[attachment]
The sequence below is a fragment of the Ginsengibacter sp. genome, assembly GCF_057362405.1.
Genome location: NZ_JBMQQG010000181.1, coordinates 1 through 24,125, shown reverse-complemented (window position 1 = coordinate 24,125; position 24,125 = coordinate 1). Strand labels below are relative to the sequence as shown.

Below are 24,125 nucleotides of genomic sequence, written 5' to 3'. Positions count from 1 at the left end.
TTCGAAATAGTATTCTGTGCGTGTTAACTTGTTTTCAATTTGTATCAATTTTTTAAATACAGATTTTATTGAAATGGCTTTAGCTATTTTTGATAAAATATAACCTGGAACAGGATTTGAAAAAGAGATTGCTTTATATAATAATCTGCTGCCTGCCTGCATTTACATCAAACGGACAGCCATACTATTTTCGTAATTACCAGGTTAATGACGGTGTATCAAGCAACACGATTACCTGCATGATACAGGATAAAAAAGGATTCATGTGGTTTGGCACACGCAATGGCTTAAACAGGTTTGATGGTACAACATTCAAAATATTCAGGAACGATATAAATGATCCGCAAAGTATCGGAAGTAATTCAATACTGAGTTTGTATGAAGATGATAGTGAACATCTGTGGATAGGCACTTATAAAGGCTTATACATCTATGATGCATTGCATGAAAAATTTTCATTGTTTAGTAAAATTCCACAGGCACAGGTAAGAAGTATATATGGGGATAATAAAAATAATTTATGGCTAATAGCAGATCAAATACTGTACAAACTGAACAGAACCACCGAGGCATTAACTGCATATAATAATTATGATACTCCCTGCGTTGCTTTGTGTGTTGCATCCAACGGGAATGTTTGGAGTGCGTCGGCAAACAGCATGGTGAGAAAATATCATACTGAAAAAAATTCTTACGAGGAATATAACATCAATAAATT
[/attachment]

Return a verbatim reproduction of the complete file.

The sequence below is a fragment of the Ginsengibacter sp. genome, assembly GCF_057362405.1.
Genome location: NZ_JBMQQG010000181.1, coordinates 1 through 24,125, shown reverse-complemented (window position 1 = coordinate 24,125; position 24,125 = coordinate 1). Strand labels below are relative to the sequence as shown.

Below are 24,125 nucleotides of genomic sequence, written 5' to 3'. Positions count from 1 at the left end.
TTCGAAATAGTATTCTGTGCGTGTTAACTTGTTTTCAATTTGTATCAATTTTTTAAATACAGATTTTATTGAAATGGCTTTAGCTATTTTTGATAAAATATAACCTGGAACAGGATTTGAAAAAGAGATTGCTTTATATAATAATCTGCTGCCTGCCTGCATTTACATCAAACGGACAGCCATACTATTTTCGTAATTACCAGGTTAATGACGGTGTATCAAGCAACACGATTACCTGCATGATACAGGATAAAAAAGGATTCATGTGGTTTGGCACACGCAATGGCTTAAACAGGTTTGATGGTACAACATTCAAAATATTCAGGAACGATATAAATGATCCGCAAAGTATCGGAAGTAATTCAATACTGAGTTTGTATGAAGATGATAGTGAACATCTGTGGATAGGCACTTATAAAGGCTTATACATCTATGATGCATTGCATGAAAAATTTTCATTGTTTAGTAAAATTCCACAGGCACAGGTAAGAAGTATATATGGGGATAATAAAAATAATTTATGGCTAATAGCAGATCAAATACTGTACAAACTGAACAGAACCACCGAGGCATTAACTGCATATAATAATTATGATACTCCCTGCGTTGCTTTGTGTGTTGCATCCAACGGGAATGTTTGGAGTGCGTCGGCAAACAGCATGGTGAGAAAATATCATACTGAAAAAAATTCTTACGAGGAATATAACATCAATAAATT